Private Thomas Kennedy Shiel died in action during unusual flood off the coast of New Guinea, just eight months before the end of World War II

SHOVELLING SNOW IN SYRIA: Members of the 2/3 Battalion clearing snow in 1942.
SHOVELLING SNOW IN SYRIA: Members of the 2/3 Battalion clearing snow in 1942.
HARD WORKER: Thomas Kennedy Shiel.

HARD WORKER: Thomas Kennedy Shiel.

DONNA Collier always knew a relative fought in World War II, but it wasn't until she searched on the internet for more information she found the heroic story of her great uncle, Thomas Kennedy Shiel.

Thomas was born in the NSW country town of Yass and was a hard working labourer before enlisting in the army in Canberra on October 24, 1939.

Donna tells the story of what she discovered while Thomas served with the 2/3 Australian Infantry Battalion.

"My great uncle Thomas arrived in Egypt with the 2/3 Battalion in February 1940 and in March 1941 he and his unit were sent to Greece, where it successfully blocked the Germans at Tempe Gorge enabling Allied troops to withdraw.

"Thomas and most of the 2/3 Battalion were evacuated to Egypt at the end of April 1941 and were sent to Syria in June 1941 to fight the Vichy French.

"After the Battle of Damour in July 1941, Thomas spent several weeks in hospital. In March 1942 the AIF were ordered back to Australia to meet the Japanese threat, however several units, including the 2/3 Battalion were diverted to Ceylon for four months, finally arriving home in August 1942.

"The next month they were sent to Papua and fought the Japanese along the Kokoda Track to the beachheads at Gona, Sanananda and Buna. In December 1942 Thomas was evacuated to Australia, where he spent much of 1943 being treated for malaria.

"It took another year before Thomas was sent to Aitape on the north coast of New Guinea. On 27 January 1945 Thomas's section (No.2 Section of No.2 Platoon, 2/3 Battalion) were in position on an island in the Danmap River. Heavy rain caused flooding, which swept away the island with the loss of all the men and their equipment.

"A description of the event from platoon commander Lieutenant G.H. Fearnside is below:

'The terrain was so rugged that carrier pigeons had to be employed to get written signals to brigade headquarters.

'For several days in January 1945 torrential rain caused severe flooding to the Danmap River. Rising floodwaters washed away bridges, boulders, and trees. On the January 27, the river rose 6 metres above its banks, and the men clambered to the remaining high ground and into the treetops.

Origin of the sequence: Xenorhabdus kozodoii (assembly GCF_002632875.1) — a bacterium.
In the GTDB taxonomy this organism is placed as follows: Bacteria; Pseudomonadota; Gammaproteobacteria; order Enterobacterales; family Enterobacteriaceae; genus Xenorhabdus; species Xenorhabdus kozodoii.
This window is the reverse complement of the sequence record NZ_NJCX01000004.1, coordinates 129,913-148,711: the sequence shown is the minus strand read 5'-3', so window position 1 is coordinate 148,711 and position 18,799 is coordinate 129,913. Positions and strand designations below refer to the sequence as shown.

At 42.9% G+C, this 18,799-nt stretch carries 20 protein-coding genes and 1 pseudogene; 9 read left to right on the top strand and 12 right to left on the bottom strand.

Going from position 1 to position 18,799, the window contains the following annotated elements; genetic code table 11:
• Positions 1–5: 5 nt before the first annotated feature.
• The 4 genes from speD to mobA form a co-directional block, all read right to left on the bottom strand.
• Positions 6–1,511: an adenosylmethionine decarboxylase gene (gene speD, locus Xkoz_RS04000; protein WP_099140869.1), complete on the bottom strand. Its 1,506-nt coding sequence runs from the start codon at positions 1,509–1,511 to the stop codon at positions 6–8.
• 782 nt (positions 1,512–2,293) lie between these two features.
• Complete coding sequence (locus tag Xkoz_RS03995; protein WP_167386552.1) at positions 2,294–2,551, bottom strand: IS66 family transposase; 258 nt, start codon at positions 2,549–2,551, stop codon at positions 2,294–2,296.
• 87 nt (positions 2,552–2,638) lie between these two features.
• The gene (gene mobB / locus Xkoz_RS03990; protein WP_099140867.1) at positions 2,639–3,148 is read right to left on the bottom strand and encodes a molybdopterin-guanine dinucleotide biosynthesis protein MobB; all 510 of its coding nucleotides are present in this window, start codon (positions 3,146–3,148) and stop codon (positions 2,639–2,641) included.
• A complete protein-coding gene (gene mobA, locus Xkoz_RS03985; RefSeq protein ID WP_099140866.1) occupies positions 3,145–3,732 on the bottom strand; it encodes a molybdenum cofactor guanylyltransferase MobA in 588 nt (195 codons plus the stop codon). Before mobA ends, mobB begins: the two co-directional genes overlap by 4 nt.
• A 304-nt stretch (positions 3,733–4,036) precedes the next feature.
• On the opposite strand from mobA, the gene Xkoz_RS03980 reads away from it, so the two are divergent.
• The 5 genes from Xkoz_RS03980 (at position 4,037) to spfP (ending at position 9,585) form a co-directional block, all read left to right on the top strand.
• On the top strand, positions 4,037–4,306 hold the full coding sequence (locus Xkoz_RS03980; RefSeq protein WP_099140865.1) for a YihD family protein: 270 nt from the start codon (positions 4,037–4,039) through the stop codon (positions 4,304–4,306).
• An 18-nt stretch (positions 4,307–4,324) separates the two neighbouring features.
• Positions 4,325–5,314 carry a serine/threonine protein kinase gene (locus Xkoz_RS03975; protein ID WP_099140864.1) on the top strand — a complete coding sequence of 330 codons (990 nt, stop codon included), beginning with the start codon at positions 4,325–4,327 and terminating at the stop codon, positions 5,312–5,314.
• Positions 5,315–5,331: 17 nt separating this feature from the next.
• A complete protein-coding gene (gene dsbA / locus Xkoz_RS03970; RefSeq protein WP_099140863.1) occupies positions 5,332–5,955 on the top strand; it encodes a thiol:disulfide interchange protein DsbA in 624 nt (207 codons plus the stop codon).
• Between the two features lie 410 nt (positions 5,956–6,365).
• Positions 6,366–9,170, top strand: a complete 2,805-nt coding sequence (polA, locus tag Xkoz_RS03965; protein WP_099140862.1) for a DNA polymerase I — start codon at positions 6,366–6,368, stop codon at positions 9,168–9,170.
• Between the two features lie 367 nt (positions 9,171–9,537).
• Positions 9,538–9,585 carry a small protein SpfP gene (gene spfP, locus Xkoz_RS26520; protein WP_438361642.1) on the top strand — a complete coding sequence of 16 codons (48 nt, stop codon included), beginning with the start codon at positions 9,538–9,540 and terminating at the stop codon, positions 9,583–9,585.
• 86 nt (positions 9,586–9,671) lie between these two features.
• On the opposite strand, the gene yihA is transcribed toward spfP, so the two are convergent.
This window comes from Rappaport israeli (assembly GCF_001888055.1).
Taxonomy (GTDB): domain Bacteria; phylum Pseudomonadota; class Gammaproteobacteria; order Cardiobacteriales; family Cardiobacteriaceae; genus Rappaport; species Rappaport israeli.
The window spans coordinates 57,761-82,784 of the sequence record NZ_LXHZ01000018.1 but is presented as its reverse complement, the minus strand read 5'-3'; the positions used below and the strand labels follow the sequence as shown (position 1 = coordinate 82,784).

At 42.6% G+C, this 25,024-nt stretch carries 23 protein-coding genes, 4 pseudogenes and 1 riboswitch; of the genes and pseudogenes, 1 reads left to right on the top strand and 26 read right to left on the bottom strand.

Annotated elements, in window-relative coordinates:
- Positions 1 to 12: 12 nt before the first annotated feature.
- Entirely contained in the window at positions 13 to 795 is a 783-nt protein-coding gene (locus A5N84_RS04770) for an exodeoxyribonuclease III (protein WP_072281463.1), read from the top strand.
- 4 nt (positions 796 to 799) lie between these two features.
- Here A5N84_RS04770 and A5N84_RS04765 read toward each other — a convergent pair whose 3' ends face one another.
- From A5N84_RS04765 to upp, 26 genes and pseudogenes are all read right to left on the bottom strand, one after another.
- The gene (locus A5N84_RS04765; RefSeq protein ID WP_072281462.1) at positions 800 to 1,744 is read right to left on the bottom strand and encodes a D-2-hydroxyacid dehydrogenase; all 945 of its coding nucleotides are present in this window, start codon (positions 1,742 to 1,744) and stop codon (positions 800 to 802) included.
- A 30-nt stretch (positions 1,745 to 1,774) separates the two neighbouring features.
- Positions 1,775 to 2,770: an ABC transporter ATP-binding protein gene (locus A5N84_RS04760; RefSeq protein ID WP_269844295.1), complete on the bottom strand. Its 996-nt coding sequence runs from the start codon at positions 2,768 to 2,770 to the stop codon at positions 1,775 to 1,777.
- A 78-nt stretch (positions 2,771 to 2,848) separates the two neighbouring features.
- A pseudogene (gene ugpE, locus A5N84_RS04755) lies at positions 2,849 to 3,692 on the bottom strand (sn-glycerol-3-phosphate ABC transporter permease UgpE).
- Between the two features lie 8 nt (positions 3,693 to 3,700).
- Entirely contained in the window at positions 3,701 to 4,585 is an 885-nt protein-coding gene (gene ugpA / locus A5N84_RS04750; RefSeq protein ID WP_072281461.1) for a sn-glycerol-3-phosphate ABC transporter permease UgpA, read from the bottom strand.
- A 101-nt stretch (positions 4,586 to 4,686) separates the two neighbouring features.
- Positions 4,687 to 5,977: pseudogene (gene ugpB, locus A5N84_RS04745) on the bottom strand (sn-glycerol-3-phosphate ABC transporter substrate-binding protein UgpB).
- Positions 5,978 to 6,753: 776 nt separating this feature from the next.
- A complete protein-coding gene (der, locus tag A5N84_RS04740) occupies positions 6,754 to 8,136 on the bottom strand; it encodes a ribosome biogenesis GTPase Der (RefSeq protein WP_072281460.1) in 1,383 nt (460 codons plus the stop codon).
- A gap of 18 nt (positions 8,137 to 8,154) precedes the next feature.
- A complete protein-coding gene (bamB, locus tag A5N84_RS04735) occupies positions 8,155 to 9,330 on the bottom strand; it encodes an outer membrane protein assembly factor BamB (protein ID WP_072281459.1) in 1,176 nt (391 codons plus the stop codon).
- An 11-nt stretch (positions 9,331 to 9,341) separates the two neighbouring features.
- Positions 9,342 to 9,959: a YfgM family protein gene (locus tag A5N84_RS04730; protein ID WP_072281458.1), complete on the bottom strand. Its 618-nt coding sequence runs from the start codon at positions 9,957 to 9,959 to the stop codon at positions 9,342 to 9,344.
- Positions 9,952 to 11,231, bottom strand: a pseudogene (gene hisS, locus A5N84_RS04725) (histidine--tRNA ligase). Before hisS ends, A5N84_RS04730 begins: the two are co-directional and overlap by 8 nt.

'Platoon commander Lieutenant G.H. Fearnside, a veteran of Tobruk and El Alamein, recalled this night as the most terrifying experience of his life:

'Some were killed outright in that mad onslaught of frenzied water and green timber; others were swirled beneath the press of timber and drowned; others were knocked unconscious and their bodies snatched and sent racing downstream, turning over and over, like otters.'

"By morning some of the company's men had been washed or had floated away on logs to the safety of the banks gathered in the battalion area. Seven failed to report back, having drowned in the floodwaters. One of those was my great uncle Private Thomas Kennedy Shiel.

"His body has never been found. He was 24 years old.

"I was not aware of this terrible event until my visit to the Australian War Memorial in Canberra, where I discovered the story of my great uncle in the memorial's archives.

"We knew he was reported as missing but finding out the details of the actual event was very emotional.

"I should think myself lucky as my grandfather was enlisted to leave the very next day that my great grandmother was delivered the news that my great uncle was missing.

"With this the Army ordered my grandfather to stay with my great grandmother as they did not want to send him away, he was to stay and assist my great grandmother through her grief. They could not take the risk for him not to return home.

"Knowing now, what my great uncle endured during his service and the ultimate sacrifice he made along with the other six members of his battalion bring a new perspective at the dawn service that I attend locally every year.

"Today his name is located at panel 30 in the commemorative area of the war memorial. We placed a poppy in his honour at our visit. He also has a plaque at the Lae war memorial in New Guinea."